Minnesota Gov. Tim Pawlenty, speaking to fellow Republican governors in Florida last week, said the Republican Party is in deep trouble, losing its ability to compete in large swaths of America and ceding key blocs of voters to the Democrats.
Christine Todd Whitman, former Environmental Protection Agency head and governor of New Jersey, wrote in a column in the Washington Post that her party has been taken hostage by “social fundamentalists” and won’t recover until it becomes more moderate.
Area Republicans, however, aren’t as gloomy as some of the GOP’s national leaders. They believe the party needs to become more conservative — at least fiscally — rather than less-so. And they predict the Republican Party will recover to some extent even without changes because emboldened Democrats will drag the nation farther to the left than Americans want.
“Pride goes before the fall,” said Paul Bade, a Mankato resident and self-employed electronics repairman. “Republicans got very proud six years ago. The Democrats are now. ... I think people are going to discover that Democrats aren’t the answer.”
State Rep. Bob Gunther, whose district stretches from St. James to Blue Earth, said two bad elections in a row for Republicans isn’t necessarily an indication of future performance. After all, the 2006 election was held when the Iraq war was going particularly badly and scandals were plaguing the Bush administration and the Republican-controlled Congress. This year’s election came on the heels of a sharp economic downturn.
“The economy had a lot to do with this election,” said Gunther, R-Fairmont. “For some reason, the president is to blame for that, and the current president is a Republican.”
Pawlenty laid out some sobering facts for his fellow Republican governors in Florida last week.
“We cannot be a majority governing party when we essentially cannot compete in the Northeast, we are losing our ability to compete in the Great Lakes states, we cannot compete on the West Coast, we are increasingly in danger of competing in the mid-Atlantic states, and the Democrats are now winning some of the Western states,” Pawlenty said in a speech to open the conference. “That is not a formula for being a majority governing party in this nation.”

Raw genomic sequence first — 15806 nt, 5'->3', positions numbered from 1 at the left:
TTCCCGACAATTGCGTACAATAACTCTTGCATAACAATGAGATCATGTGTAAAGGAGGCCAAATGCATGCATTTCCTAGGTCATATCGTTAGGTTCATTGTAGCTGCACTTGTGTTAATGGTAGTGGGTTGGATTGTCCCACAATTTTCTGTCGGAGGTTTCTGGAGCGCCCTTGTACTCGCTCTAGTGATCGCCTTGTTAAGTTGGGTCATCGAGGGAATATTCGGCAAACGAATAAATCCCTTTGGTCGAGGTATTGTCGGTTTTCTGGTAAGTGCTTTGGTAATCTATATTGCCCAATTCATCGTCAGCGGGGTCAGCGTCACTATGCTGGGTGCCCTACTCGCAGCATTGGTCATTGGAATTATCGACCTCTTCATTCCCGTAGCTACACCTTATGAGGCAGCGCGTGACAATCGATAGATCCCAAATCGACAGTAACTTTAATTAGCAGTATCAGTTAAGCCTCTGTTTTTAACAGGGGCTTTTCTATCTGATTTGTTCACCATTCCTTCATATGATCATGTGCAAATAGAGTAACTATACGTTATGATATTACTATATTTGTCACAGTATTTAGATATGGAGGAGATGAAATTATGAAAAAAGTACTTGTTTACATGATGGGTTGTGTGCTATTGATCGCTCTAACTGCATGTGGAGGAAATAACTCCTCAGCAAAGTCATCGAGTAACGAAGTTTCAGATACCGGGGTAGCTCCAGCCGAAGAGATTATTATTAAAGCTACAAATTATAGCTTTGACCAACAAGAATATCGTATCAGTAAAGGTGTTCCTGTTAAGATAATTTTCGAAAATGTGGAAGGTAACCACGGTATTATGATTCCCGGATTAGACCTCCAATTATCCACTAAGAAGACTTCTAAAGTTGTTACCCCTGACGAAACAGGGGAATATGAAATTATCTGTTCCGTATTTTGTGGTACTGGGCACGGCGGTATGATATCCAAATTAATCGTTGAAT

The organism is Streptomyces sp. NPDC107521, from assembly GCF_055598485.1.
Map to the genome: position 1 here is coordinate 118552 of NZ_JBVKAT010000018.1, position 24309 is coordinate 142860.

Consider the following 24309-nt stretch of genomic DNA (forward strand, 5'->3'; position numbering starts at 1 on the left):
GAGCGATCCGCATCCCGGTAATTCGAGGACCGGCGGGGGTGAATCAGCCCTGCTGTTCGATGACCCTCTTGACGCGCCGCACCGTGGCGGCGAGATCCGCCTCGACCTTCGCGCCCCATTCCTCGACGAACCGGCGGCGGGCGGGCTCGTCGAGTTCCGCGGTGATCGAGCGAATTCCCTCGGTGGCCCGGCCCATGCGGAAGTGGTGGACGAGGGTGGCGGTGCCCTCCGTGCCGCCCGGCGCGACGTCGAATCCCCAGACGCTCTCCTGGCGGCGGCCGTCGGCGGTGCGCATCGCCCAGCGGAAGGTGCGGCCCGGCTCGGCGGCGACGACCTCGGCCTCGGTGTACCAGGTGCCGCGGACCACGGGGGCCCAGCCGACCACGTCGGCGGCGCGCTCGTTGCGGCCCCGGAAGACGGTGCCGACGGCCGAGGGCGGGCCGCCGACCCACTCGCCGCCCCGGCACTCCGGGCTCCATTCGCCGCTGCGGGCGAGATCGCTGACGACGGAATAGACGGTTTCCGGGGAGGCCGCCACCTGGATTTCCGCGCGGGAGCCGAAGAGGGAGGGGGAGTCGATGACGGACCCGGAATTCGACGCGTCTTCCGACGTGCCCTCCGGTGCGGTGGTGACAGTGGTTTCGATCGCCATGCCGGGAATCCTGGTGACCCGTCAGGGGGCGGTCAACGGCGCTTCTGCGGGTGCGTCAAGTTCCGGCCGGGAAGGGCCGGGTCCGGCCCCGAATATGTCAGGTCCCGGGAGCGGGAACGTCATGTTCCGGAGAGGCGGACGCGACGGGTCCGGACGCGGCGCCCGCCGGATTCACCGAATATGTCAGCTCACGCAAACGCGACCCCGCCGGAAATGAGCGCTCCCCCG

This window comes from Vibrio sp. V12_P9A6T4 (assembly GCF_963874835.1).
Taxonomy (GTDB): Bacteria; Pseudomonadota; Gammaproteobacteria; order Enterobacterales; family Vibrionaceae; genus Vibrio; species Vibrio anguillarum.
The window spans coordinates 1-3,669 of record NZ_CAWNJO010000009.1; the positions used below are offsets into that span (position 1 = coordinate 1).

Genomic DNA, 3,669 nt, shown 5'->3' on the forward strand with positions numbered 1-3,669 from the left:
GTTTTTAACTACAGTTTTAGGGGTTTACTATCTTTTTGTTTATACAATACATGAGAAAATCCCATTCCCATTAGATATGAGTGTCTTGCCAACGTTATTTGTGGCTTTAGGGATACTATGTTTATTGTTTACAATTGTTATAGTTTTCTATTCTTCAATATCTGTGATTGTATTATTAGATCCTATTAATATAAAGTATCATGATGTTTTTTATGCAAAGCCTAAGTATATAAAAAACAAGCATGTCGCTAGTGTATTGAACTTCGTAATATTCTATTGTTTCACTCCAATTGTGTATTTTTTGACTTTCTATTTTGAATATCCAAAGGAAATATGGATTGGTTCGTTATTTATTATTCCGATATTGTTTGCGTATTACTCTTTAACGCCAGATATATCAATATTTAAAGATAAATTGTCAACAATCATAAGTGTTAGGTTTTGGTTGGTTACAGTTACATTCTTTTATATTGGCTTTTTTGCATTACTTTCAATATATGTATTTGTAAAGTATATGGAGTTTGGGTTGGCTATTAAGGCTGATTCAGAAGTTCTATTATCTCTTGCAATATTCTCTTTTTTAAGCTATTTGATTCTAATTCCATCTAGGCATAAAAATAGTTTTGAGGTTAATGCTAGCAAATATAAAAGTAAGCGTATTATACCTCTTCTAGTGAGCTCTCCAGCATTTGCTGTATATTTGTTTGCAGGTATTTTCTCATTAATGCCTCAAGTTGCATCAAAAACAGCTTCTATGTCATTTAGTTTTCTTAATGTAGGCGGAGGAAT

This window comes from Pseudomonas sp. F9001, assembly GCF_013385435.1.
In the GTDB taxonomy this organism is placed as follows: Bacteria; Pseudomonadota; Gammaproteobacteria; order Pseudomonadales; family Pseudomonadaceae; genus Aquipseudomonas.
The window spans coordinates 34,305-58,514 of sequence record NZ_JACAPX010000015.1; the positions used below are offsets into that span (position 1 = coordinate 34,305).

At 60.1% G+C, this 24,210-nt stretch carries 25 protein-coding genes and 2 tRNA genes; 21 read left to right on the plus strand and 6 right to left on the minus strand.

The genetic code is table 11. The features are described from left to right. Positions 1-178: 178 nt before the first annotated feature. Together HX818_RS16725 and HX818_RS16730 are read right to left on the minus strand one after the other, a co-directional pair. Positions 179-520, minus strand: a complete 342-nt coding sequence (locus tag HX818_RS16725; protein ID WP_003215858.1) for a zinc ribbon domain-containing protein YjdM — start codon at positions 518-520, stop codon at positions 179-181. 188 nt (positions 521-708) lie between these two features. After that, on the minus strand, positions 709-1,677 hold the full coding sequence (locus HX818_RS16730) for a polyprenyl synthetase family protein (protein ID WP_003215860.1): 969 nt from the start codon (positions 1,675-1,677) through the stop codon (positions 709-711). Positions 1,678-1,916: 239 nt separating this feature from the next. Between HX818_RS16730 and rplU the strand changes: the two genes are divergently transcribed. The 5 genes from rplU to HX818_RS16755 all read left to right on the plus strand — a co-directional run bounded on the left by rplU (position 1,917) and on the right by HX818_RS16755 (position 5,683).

Pawlenty, listed among possible future GOP presidential candidates, went on to talk about the party’s growing vote deficit in the competition for women, Hispanics, African Americans and less-wealthy Americans.
Whitman, a member of the Bush cabinet in his first term, focused on her theory about why Republicans are losing moderate voters. President-elect Obama won moderate voters by a 21-percentage-point margin over Republican nominee John McCain, compared to the nine-point win by John Kerry over Bush in 2004.
“Unless the Republican Party ends its self-imposed captivity to social fundamentalists, it will spend a long time in the political wilderness,” Whitman wrote.
Drifting off course
Area Republicans interviewed offer a different take on their party’s standing.
“I don’t think conservatism is dead,” said Bade, 50, who has been active in GOP politics since he was 10 years old. “I think people out here can’t find conservatives to vote for.”
Party leaders — most notably Bush — have abandoned the party’s platform and principles of fiscal conservatism and limited government, Bade said. The party’s prospects will improve when it starts offering voters a slate of small-government candidates who provide a clear contrast with free-spending Democrats.
“People say why should I vote for an imitation Democrat when I can vote for the real thing?” Bade said.
Gunther said the Republican Party has lost its brand, its trademark set of issues that average Americans can relate to. Less government regulation, spending and taxing should be at the heart of it.